- do not worry about missing opportunities. Markets are always there and Forex is liquid most of the time anyway.
- after you select the timeframe, develop a simple trading plan / strategy for discretionary trading. Trend following (like Ichimoku) would work well in higher timeframes on Forex.
- understand, that there is no holly grail, no magic indicator or system. You probably know already, that big part of consistently profitable trading is trade / risk management.
- as soon as you are comfortable with your system, timeframe and trade management, start trading. Start small.
The following user says Thank You to rani for this post:
I am currently an automated trader and have been discretionary in the past. Here are some examples of strategies/systems I've tried: different timeframes (5m, 15m, 60m, day) with various techniques such as MA crossovers,CCI, use of MAs for support/resistance, pivot points, multiple MAs stacked in succession, divergences of indicators, range bars,levels of support and resistance based on previous highs/lows, pullback entries, waves (mostly Bressert influenced), flag patterns, MACD, Keltner bands, Fibs-daily, PSARs, candle series counts. This is by no means a complete list but I don't want to cure insomnia :-) I've traded many of the above in a discretionary manner and have coded many of them as well. I have exaustively tested many stop implementations from trailing, swing highs/lows, ATR, fixed, PSAR, etc. To give a better idea, this is an example of my most recent strategy/system which is pretty straightforward:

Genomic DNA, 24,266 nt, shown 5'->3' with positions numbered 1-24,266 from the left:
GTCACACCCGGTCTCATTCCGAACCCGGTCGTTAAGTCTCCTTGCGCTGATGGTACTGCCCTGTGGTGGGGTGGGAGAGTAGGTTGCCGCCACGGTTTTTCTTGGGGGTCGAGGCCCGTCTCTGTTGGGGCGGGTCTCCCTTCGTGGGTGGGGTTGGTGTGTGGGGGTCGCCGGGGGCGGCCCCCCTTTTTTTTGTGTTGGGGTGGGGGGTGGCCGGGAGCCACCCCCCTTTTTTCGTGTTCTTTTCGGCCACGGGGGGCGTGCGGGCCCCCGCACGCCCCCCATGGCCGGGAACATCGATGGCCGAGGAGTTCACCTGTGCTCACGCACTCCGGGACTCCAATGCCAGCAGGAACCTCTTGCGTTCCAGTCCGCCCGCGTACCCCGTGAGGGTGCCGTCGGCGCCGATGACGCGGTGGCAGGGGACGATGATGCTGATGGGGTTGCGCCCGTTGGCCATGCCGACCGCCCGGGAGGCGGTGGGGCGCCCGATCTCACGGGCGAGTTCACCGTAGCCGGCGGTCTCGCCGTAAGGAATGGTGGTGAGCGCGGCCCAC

Triple timeframe: 5 minute, hour, daily
5 minute timeframe used exclusively for entry only
Entry limited to specific time of day
Measurement of daily trend taken from SMA on daily chart and direction must be confirmed by "position" taken from PSAR
Slopes of specific MAs are calculated from both hourly and daily charts to indicate strength of trend
Swing highs/lows are identified hourly and are used for stops with the option of adding a buffer zone for extra leeway
Drop dead stop is used as well if swing high/low exceeds maximum risk tolerance
The following user says Thank You to SammyD for this post: